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Proceedings Paper

Contrast sensitivity under natural states of adaptation
Author(s): Michael A. Webster
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Paper Abstract

The contrast sensitivity function (csf) is central to describing spatial vision and to models of visual coding, yet little is known about the form of the function under natural viewing conditions. We examined how contrast sensitivity is affected by adaption states that should arise in the course of normal viewing. Webster and Miyahara showed that adaptation to the low-frequency biases in natural scenes selectively reduces sensitivity at low frequencies. Here we examine how these sensitivity changes depend on the properties of observers, by varying subjects' refractive state or by measuring adaptation to chromatic contrast rather than luminance contrast. Defocus and physical blurring have similar effects, altering the adaptation only for strongly blurred images. Switching to chromatic contrast induces larger sensitivity changes at low frequencies, consistent with the different csf's for color and luminance. Thus natural viewing may lead to characteristic adaptation states that differ for luminance and color. To examine the basis for these sensitivity changes, we adapted to 1/f patterns filtered over different frequency bands. Adding lower frequencies to images reduces the adaption induced by higher frequencies. Thus in natural-image adaptation, the low-frequency bias may result - not from the bias in the input spectra - but because the adaptation at different spatial scales is not independent.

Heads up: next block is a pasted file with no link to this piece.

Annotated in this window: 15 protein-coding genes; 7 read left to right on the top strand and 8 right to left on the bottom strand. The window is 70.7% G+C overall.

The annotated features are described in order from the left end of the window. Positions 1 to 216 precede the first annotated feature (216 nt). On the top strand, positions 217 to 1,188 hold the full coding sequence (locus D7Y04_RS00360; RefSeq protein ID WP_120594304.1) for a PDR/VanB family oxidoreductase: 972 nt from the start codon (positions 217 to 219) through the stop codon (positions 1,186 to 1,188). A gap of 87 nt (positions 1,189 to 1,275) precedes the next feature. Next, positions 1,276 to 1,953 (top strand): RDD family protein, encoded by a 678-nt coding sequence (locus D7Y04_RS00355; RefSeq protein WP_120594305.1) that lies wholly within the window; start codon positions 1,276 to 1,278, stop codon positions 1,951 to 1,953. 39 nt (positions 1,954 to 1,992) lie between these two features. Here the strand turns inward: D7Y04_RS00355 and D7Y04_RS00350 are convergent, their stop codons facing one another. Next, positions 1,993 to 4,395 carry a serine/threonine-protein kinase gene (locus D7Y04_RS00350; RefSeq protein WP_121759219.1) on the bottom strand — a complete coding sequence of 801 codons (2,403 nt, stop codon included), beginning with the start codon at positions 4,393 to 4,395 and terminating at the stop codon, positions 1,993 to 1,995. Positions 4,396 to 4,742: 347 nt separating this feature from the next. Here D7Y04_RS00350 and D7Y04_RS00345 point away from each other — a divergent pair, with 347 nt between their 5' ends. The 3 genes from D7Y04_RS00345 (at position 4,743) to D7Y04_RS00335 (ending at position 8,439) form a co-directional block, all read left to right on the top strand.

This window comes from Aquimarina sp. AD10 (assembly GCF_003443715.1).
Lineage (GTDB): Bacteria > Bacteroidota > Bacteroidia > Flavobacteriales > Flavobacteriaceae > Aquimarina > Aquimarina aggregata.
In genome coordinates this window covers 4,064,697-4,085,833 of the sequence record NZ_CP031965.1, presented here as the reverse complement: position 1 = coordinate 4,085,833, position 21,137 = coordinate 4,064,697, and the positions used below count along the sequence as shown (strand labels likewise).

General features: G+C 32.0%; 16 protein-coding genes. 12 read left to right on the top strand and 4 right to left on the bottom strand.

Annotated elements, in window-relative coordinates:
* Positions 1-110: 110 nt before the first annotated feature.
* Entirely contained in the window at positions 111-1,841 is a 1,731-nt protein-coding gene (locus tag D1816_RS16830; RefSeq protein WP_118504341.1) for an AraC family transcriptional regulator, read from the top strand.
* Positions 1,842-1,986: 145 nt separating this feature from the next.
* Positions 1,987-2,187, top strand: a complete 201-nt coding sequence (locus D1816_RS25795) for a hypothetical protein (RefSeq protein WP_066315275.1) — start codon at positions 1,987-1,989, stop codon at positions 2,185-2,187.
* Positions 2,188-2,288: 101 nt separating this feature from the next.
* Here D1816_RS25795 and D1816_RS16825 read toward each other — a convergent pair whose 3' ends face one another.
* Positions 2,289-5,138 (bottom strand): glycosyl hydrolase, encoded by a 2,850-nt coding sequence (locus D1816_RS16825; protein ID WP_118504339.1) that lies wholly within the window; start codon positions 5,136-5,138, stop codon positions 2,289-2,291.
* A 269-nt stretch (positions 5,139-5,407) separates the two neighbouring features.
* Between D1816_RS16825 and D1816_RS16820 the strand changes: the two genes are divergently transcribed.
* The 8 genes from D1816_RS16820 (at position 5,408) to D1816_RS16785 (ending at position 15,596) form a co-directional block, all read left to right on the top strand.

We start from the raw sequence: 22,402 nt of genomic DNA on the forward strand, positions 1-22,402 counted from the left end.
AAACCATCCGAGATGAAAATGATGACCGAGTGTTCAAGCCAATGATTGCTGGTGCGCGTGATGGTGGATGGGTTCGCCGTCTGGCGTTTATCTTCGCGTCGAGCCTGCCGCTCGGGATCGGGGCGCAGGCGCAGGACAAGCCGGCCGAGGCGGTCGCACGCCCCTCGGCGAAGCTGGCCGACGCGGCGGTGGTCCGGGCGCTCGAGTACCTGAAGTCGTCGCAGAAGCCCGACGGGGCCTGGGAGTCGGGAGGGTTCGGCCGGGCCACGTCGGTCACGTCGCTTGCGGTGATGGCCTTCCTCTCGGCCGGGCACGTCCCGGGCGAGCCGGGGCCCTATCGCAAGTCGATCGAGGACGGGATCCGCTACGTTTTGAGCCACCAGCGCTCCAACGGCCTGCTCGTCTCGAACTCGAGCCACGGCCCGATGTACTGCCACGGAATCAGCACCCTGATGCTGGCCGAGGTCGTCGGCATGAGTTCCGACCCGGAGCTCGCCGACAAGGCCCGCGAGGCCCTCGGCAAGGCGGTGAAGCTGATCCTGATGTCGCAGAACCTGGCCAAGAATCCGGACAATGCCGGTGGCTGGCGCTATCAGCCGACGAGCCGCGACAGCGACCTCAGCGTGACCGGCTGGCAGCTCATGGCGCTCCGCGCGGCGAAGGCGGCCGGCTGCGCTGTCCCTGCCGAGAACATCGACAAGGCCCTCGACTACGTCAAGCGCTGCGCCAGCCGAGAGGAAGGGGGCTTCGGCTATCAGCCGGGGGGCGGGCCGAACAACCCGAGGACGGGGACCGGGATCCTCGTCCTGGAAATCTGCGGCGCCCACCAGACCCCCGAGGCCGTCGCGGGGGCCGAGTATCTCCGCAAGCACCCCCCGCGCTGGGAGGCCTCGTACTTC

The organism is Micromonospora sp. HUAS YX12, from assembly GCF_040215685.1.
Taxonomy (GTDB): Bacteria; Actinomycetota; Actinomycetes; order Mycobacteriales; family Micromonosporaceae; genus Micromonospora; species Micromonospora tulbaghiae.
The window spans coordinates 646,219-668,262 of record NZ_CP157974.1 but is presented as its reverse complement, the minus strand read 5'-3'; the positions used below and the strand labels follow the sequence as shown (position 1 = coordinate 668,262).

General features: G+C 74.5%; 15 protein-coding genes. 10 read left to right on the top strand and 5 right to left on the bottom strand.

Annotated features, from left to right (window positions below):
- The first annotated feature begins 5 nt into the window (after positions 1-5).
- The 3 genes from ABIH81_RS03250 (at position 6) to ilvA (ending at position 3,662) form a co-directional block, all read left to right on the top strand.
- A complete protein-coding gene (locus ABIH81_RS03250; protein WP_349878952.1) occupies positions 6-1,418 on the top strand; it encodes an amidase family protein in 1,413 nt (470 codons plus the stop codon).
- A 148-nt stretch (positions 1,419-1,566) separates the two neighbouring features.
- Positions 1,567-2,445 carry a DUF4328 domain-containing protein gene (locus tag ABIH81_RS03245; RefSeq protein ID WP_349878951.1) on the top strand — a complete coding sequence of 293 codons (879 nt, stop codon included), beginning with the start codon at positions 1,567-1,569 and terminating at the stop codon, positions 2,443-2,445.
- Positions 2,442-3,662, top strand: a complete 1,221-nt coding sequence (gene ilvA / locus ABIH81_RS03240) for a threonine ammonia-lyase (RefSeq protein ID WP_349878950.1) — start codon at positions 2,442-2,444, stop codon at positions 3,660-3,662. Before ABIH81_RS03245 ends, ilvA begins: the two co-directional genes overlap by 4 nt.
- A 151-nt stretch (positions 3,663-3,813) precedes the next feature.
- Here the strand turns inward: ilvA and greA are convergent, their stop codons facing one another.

Paper Details

Date Published: 19 May 1999
PDF: 13 pages
Proc. SPIE 3644, Human Vision and Electronic Imaging IV, (19 May 1999); doi: 10.1117/12.348468
Show Author Affiliations
Michael A. Webster, Univ. of Nevada/Reno (United States)

Published in SPIE Proceedings Vol. 3644:
Human Vision and Electronic Imaging IV
Bernice E. Rogowitz; Thrasyvoulos N. Pappas, Editor(s)

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